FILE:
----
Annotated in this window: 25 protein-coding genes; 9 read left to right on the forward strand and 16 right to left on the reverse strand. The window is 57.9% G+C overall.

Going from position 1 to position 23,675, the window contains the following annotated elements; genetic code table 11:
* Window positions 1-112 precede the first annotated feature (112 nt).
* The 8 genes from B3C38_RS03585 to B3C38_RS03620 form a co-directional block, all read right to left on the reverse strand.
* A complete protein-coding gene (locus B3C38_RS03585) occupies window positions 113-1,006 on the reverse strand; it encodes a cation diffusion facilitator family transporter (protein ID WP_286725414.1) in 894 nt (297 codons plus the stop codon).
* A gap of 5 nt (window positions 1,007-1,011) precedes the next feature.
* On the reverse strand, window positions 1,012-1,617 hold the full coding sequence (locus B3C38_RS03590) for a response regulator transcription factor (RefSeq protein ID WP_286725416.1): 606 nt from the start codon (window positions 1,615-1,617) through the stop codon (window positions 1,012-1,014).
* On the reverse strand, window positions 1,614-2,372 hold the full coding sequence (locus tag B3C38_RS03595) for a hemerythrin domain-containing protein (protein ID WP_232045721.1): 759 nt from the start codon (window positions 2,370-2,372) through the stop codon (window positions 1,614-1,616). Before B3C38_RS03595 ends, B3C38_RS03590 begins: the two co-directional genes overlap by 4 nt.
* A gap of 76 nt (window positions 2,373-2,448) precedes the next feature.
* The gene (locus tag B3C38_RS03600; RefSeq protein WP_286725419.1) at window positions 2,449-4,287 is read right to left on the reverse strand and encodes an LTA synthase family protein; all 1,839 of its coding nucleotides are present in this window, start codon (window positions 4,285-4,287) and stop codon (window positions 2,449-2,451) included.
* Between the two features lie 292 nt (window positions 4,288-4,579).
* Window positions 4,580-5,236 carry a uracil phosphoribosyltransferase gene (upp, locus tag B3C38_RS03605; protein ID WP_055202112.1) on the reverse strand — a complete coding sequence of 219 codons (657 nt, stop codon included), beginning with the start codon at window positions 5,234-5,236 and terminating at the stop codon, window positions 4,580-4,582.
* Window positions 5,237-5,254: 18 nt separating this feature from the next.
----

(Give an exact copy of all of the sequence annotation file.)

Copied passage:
Annotated in this window: 25 protein-coding genes; 9 read left to right on the forward strand and 16 right to left on the reverse strand. The window is 57.9% G+C overall.

Going from position 1 to position 23,675, the window contains the following annotated elements; genetic code table 11:
* Window positions 1-112 precede the first annotated feature (112 nt).
* The 8 genes from B3C38_RS03585 to B3C38_RS03620 form a co-directional block, all read right to left on the reverse strand.
* A complete protein-coding gene (locus B3C38_RS03585) occupies window positions 113-1,006 on the reverse strand; it encodes a cation diffusion facilitator family transporter (protein ID WP_286725414.1) in 894 nt (297 codons plus the stop codon).
* A gap of 5 nt (window positions 1,007-1,011) precedes the next feature.
* On the reverse strand, window positions 1,012-1,617 hold the full coding sequence (locus B3C38_RS03590) for a response regulator transcription factor (RefSeq protein ID WP_286725416.1): 606 nt from the start codon (window positions 1,615-1,617) through the stop codon (window positions 1,012-1,014).
* On the reverse strand, window positions 1,614-2,372 hold the full coding sequence (locus tag B3C38_RS03595) for a hemerythrin domain-containing protein (protein ID WP_232045721.1): 759 nt from the start codon (window positions 2,370-2,372) through the stop codon (window positions 1,614-1,616). Before B3C38_RS03595 ends, B3C38_RS03590 begins: the two co-directional genes overlap by 4 nt.
* A gap of 76 nt (window positions 2,373-2,448) precedes the next feature.
* The gene (locus tag B3C38_RS03600; RefSeq protein WP_286725419.1) at window positions 2,449-4,287 is read right to left on the reverse strand and encodes an LTA synthase family protein; all 1,839 of its coding nucleotides are present in this window, start codon (window positions 4,285-4,287) and stop codon (window positions 2,449-2,451) included.
* Between the two features lie 292 nt (window positions 4,288-4,579).
* Window positions 4,580-5,236 carry a uracil phosphoribosyltransferase gene (upp, locus tag B3C38_RS03605; protein ID WP_055202112.1) on the reverse strand — a complete coding sequence of 219 codons (657 nt, stop codon included), beginning with the start codon at window positions 5,234-5,236 and terminating at the stop codon, window positions 4,580-4,582.
* Window positions 5,237-5,254: 18 nt separating this feature from the next.